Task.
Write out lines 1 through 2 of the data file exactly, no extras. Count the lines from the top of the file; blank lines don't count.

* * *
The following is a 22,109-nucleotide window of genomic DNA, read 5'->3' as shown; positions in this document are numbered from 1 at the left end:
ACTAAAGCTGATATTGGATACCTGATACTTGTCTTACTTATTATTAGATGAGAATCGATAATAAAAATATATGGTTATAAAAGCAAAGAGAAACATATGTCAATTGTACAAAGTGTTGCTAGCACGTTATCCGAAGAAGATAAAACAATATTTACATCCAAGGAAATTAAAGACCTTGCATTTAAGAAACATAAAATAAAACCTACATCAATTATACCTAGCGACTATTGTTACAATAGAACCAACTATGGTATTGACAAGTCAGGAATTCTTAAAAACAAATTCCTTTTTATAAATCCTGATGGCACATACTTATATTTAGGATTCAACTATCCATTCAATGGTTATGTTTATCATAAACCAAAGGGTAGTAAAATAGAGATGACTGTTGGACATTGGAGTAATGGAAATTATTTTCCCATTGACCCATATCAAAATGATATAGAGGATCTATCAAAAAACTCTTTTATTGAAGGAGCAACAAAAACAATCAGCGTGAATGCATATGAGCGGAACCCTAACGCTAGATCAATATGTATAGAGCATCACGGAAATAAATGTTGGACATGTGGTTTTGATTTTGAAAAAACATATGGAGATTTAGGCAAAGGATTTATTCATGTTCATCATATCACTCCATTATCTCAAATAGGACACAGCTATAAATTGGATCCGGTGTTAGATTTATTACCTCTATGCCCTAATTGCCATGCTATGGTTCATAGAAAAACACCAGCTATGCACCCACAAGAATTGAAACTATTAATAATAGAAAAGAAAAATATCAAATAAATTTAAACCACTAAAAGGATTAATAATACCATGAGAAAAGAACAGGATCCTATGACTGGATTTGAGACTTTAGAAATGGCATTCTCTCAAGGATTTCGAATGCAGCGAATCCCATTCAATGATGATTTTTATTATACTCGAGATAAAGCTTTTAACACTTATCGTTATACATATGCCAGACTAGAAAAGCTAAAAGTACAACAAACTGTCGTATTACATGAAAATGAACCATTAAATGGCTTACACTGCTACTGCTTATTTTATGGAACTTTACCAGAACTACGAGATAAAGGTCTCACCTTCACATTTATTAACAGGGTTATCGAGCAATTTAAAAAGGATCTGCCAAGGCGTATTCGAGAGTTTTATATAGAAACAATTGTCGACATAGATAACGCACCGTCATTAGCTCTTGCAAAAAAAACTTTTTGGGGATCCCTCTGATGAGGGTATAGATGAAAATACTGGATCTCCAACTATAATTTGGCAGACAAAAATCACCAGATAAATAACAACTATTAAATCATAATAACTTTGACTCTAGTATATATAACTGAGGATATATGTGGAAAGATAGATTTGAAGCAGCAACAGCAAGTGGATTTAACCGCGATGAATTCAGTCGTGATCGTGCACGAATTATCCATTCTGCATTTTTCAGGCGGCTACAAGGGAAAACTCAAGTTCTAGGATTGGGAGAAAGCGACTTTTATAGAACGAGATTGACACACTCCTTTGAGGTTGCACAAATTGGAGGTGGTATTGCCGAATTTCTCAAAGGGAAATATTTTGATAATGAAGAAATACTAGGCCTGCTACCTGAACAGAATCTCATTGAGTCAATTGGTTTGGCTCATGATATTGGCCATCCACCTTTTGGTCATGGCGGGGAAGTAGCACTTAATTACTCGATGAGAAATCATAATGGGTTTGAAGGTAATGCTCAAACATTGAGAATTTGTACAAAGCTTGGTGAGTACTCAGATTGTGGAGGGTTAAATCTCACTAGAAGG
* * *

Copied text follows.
The following is a 22,109-nucleotide window of genomic DNA, read 5'->3' as shown; positions in this document are numbered from 1 at the left end:
ACTAAAGCTGATATTGGATACCTGATACTTGTCTTACTTATTATTAGATGAGAATCGATAATAAAAATATATGGTTATAAAAGCAAAGAGAAACATATGTCAATTGTACAAAGTGTTGCTAGCACGTTATCCGAAGAAGATAAAACAATATTTACATCCAAGGAAATTAAAGACCTTGCATTTAAGAAACATAAAATAAAACCTACATCAATTATACCTAGCGACTATTGTTACAATAGAACCAACTATGGTATTGACAAGTCAGGAATTCTTAAAAACAAATTCCTTTTTATAAATCCTGATGGCACATACTTATATTTAGGATTCAACTATCCATTCAATGGTTATGTTTATCATAAACCAAAGGGTAGTAAAATAGAGATGACTGTTGGACATTGGAGTAATGGAAATTATTTTCCCATTGACCCATATCAAAATGATATAGAGGATCTATCAAAAAACTCTTTTATTGAAGGAGCAACAAAAACAATCAGCGTGAATGCATATGAGCGGAACCCTAACGCTAGATCAATATGTATAGAGCATCACGGAAATAAATGTTGGACATGTGGTTTTGATTTTGAAAAAACATATGGAGATTTAGGCAAAGGATTTATTCATGTTCATCATATCACTCCATTATCTCAAATAGGACACAGCTATAAATTGGATCCGGTGTTAGATTTATTACCTCTATGCCCTAATTGCCATGCTATGGTTCATAGAAAAACACCAGCTATGCACCCACAAGAATTGAAACTATTAATAATAGAAAAGAAAAATATCAAATAAATTTAAACCACTAAAAGGATTAATAATACCATGAGAAAAGAACAGGATCCTATGACTGGATTTGAGACTTTAGAAATGGCATTCTCTCAAGGATTTCGAATGCAGCGAATCCCATTCAATGATGATTTTTATTATACTCGAGATAAAGCTTTTAACACTTATCGTTATACATATGCCAGACTAGAAAAGCTAAAAGTACAACAAACTGTCGTATTACATGAAAATGAACCATTAAATGGCTTACACTGCTACTGCTTATTTTATGGAACTTTACCAGAACTACGAGATAAAGGTCTCACCTTCACATTTATTAACAGGGTTATCGAGCAATTTAAAAAGGATCTGCCAAGGCGTATTCGAGAGTTTTATATAGAAACAATTGTCGACATAGATAACGCACCGTCATTAGCTCTTGCAAAAAAAACTTTTTGGGGATCCCTCTGATGAGGGTATAGATGAAAATACTGGATCTCCAACTATAATTTGGCAGACAAAAATCACCAGATAAATAACAACTATTAAATCATAATAACTTTGACTCTAGTATATATAACTGAGGATATATGTGGAAAGATAGATTTGAAGCAGCAACAGCAAGTGGATTTAACCGCGATGAATTCAGTCGTGATCGTGCACGAATTATCCATTCTGCATTTTTCAGGCGGCTACAAGGGAAAACTCAAGTTCTAGGATTGGGAGAAAGCGACTTTTATAGAACGAGATTGACACACTCCTTTGAGGTTGCACAAATTGGAGGTGGTATTGCCGAATTTCTCAAAGGGAAATATTTTGATAATGAAGAAATACTAGGCCTGCTACCTGAACAGAATCTCATTGAGTCAATTGGTTTGGCTCATGATATTGGCCATCCACCTTTTGGTCATGGCGGGGAAGTAGCACTTAATTACTCGATGAGAAATCATAATGGGTTTGAAGGTAATGCTCAAACATTGAGAATTTGTACAAAGCTTGGTGAGTACTCAGATTGTGGAGGGTTAAATCTCACTAGAAGG